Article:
PECM: How to identify substandard or non-compliant cable

If you’re looking for a list of things that as a specifier or electrical engineer you can quickly cross off against then you’re going to be disappointed. The truth is, you’re lucky if you can spot substandard cable just by looking at it – and it probably means it’s a pretty major defect. But don’t let that stop you reading as there are measures you can take to mitigate the risk.

For a cable to be substandard cable or non-compliant cable it can have a wide range of problems, all of which can have potentially damaging effects on both the short-term and long-term operational viability of your project. The cable conductor may have a reduced copper content; the minimum or mean thickness of the insulation may not meet the required measurement; the braid coverage may be reduced – and that’s before you start to think about whether it meets the requirements of the RoHS Directive, the Low Voltage Directive, CE marking, CPR compliance… There’s any number of issues to consider.

So what can you do? If you can’t be sure you can see it just by looking, we recommend considering the following:

Where are you buying the cable from?

It sounds obvious, but are you buying from a legitimate source? A trusted cable supplier who can provide the evidence of batch traceability and compliance certification. Whilst next-day delivery and stock availability are vital parts of the service, so is having a knowledgeable and trusted point of contact and a set of QA protocols they follow that you can rely on.

Has it been independently tested?

Choosing a supplier you trust means also putting your trust in their supply chain. Manufacturers conduct their own pre-despatch testing but with high quality cables manufactured throughout Europe, the Middle East, India and China that may feel like a leap of faith even if they are reliably compliant. What provides the added assurance is independent testing. Does your chosen supplier offer that? Look out for ISO 170205 accreditation – it’s the highest standard for laboratories and certifies the impartiality and accuracy of the results they produce.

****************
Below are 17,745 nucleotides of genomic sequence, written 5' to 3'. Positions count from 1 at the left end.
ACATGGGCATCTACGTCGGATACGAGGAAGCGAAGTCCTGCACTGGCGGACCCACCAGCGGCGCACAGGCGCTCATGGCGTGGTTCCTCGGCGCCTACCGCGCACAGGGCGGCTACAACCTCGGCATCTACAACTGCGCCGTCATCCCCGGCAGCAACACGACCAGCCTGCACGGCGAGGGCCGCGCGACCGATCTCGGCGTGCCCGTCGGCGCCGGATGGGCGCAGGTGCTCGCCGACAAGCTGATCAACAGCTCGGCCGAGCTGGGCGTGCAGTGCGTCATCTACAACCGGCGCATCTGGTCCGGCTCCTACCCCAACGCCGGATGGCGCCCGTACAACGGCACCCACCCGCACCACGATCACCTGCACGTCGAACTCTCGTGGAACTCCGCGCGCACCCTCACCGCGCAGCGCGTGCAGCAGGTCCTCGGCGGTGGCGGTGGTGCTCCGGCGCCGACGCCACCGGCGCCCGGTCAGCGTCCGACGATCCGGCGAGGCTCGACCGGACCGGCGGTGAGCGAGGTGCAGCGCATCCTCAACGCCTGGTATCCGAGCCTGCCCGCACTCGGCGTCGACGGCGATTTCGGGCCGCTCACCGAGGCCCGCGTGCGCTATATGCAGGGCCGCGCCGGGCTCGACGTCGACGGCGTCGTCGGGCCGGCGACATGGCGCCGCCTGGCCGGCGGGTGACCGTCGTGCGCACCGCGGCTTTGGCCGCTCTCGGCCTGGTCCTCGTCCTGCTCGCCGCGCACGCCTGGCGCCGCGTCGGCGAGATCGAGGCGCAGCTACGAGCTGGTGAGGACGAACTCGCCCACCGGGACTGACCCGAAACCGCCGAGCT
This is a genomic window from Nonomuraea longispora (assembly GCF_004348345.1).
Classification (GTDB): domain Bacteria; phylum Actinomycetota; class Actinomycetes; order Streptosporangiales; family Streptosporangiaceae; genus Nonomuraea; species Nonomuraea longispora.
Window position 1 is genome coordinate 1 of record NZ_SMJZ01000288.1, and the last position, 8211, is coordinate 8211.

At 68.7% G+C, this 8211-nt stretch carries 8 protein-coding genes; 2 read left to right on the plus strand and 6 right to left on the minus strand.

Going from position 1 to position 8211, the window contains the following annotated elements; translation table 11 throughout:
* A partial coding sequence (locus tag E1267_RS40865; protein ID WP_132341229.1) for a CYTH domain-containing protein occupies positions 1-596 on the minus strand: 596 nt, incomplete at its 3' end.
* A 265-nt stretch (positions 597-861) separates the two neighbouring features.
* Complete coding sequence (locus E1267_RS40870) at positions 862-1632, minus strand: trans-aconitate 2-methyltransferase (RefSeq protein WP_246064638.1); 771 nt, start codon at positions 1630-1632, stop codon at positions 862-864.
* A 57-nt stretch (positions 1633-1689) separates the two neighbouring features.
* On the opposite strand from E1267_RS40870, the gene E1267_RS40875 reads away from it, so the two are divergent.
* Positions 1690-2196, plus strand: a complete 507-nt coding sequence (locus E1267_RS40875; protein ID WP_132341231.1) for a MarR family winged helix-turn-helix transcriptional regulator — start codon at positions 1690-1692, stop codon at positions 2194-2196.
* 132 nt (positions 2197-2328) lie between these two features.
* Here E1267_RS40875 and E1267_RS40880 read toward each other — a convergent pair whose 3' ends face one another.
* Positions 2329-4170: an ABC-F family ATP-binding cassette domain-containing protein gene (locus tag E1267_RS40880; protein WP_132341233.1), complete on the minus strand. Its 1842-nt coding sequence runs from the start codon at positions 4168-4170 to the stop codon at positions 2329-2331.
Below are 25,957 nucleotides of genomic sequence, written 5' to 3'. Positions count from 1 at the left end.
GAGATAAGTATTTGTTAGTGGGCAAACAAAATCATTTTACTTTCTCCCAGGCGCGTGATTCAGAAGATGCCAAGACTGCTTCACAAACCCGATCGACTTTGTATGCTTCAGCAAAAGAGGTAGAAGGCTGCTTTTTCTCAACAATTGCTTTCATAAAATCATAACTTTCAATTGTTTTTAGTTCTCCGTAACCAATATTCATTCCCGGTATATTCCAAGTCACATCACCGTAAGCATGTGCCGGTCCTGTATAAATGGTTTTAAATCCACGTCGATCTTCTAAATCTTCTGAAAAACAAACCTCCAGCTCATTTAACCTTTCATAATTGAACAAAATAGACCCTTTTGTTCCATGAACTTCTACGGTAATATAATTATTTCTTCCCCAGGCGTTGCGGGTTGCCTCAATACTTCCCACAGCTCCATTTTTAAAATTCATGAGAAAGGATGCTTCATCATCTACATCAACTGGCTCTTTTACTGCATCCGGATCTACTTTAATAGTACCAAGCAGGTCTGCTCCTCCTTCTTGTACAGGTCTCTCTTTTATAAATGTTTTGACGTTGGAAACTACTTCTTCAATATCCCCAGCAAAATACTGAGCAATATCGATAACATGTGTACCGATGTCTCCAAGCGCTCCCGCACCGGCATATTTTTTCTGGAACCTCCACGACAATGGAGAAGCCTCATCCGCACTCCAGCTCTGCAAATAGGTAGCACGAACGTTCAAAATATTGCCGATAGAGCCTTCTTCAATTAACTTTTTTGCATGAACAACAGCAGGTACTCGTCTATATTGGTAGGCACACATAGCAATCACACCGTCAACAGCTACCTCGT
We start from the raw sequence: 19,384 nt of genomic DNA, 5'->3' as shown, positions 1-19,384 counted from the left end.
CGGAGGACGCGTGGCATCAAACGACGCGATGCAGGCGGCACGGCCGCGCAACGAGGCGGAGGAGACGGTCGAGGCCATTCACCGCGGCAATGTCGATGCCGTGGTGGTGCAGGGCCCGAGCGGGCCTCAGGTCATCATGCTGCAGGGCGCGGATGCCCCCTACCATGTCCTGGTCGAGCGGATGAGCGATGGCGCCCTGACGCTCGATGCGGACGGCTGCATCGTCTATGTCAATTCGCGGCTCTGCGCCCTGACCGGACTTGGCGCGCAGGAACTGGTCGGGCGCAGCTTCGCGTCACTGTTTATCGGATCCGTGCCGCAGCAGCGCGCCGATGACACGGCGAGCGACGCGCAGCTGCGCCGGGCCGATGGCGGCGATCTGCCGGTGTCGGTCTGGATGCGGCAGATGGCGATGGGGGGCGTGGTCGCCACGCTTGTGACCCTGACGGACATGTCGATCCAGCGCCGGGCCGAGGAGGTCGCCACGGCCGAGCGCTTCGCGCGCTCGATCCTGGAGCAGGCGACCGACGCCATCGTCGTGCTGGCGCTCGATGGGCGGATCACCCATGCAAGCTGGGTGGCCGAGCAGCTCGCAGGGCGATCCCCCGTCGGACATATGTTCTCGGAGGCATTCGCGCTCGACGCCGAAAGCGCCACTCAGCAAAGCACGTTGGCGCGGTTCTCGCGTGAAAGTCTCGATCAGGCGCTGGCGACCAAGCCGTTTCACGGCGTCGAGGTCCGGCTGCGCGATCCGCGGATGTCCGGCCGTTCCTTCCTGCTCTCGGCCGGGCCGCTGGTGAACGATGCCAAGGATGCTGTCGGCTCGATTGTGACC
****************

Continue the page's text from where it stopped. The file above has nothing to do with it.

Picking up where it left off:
Does it hold a third-party accreditation?

There are a number of well-respected third-party accreditations for cables, including BASEC, LPCB, and the BSI Kitemark. It’s worth remembering that no one body accredits all types of cable and their testing protocols will differ, but a cable holding a third-party mark can provide valuable additional assurances. As a business, our portfolio includes cables holding BASEC and LPCB approval but we also hold the BSI Cable Testing Verification Kitemark, an intensive and rigorous programme of testing that quality marks specific reels and drums rather than across product ranges.

So really, procuring and installing quality, compliant cable (and avoiding the risk of substandard cable) is straightforward enough – it’s all about making sure someone else is doing the checking!